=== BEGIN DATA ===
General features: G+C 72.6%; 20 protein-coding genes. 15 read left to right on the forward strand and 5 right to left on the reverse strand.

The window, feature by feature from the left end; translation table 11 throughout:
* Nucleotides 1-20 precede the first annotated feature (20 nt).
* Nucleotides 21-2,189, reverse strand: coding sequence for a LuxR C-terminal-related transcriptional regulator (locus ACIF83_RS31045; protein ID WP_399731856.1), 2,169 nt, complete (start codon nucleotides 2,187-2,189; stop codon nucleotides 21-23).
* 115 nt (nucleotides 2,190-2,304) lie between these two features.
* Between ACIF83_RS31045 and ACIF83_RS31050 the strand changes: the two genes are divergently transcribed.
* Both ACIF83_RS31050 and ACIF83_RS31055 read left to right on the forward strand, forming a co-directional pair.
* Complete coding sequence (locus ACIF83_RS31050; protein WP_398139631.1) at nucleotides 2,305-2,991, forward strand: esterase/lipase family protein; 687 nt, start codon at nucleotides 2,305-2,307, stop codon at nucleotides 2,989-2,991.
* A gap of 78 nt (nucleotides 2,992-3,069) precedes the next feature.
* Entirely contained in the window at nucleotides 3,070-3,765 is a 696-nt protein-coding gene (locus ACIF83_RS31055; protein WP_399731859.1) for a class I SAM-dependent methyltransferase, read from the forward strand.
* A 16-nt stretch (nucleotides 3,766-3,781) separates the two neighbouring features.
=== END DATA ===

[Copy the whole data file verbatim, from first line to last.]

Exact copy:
General features: G+C 72.6%; 20 protein-coding genes. 15 read left to right on the forward strand and 5 right to left on the reverse strand.

The window, feature by feature from the left end; translation table 11 throughout:
* Nucleotides 1-20 precede the first annotated feature (20 nt).
* Nucleotides 21-2,189, reverse strand: coding sequence for a LuxR C-terminal-related transcriptional regulator (locus ACIF83_RS31045; protein ID WP_399731856.1), 2,169 nt, complete (start codon nucleotides 2,187-2,189; stop codon nucleotides 21-23).
* 115 nt (nucleotides 2,190-2,304) lie between these two features.
* Between ACIF83_RS31045 and ACIF83_RS31050 the strand changes: the two genes are divergently transcribed.
* Both ACIF83_RS31050 and ACIF83_RS31055 read left to right on the forward strand, forming a co-directional pair.
* Complete coding sequence (locus ACIF83_RS31050; protein WP_398139631.1) at nucleotides 2,305-2,991, forward strand: esterase/lipase family protein; 687 nt, start codon at nucleotides 2,305-2,307, stop codon at nucleotides 2,989-2,991.
* A gap of 78 nt (nucleotides 2,992-3,069) precedes the next feature.
* Entirely contained in the window at nucleotides 3,070-3,765 is a 696-nt protein-coding gene (locus ACIF83_RS31055; protein WP_399731859.1) for a class I SAM-dependent methyltransferase, read from the forward strand.
* A 16-nt stretch (nucleotides 3,766-3,781) separates the two neighbouring features.